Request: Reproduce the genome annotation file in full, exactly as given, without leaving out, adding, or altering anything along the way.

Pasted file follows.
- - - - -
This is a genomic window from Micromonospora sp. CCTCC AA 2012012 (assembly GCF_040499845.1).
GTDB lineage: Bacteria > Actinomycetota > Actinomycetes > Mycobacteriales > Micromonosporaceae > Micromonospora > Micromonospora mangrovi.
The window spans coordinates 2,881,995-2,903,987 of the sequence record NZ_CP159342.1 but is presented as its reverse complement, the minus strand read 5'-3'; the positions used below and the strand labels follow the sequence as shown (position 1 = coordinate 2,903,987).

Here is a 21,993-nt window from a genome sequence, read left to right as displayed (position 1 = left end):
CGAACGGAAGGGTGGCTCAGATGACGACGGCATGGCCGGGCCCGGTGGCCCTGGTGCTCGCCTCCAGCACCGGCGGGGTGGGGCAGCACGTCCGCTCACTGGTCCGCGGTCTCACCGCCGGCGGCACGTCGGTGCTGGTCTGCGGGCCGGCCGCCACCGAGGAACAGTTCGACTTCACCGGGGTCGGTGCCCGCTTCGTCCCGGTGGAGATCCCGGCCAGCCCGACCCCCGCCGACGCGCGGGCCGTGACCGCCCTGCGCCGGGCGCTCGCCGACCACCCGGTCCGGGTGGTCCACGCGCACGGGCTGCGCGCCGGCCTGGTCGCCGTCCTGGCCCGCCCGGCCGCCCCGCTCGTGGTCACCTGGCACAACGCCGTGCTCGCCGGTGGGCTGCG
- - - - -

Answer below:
This is a genomic window from Micromonospora sp. CCTCC AA 2012012 (assembly GCF_040499845.1).
GTDB lineage: Bacteria > Actinomycetota > Actinomycetes > Mycobacteriales > Micromonosporaceae > Micromonospora > Micromonospora mangrovi.
The window spans coordinates 2,881,995-2,903,987 of the sequence record NZ_CP159342.1 but is presented as its reverse complement, the minus strand read 5'-3'; the positions used below and the strand labels follow the sequence as shown (position 1 = coordinate 2,903,987).

Here is a 21,993-nt window from a genome sequence, read left to right as displayed (position 1 = left end):
CGAACGGAAGGGTGGCTCAGATGACGACGGCATGGCCGGGCCCGGTGGCCCTGGTGCTCGCCTCCAGCACCGGCGGGGTGGGGCAGCACGTCCGCTCACTGGTCCGCGGTCTCACCGCCGGCGGCACGTCGGTGCTGGTCTGCGGGCCGGCCGCCACCGAGGAACAGTTCGACTTCACCGGGGTCGGTGCCCGCTTCGTCCCGGTGGAGATCCCGGCCAGCCCGACCCCCGCCGACGCGCGGGCCGTGACCGCCCTGCGCCGGGCGCTCGCCGACCACCCGGTCCGGGTGGTCCACGCGCACGGGCTGCGCGCCGGCCTGGTCGCCGTCCTGGCCCGCCCGGCCGCCCCGCTCGTGGTCACCTGGCACAACGCCGTGCTCGCCGGTGGGCTGCG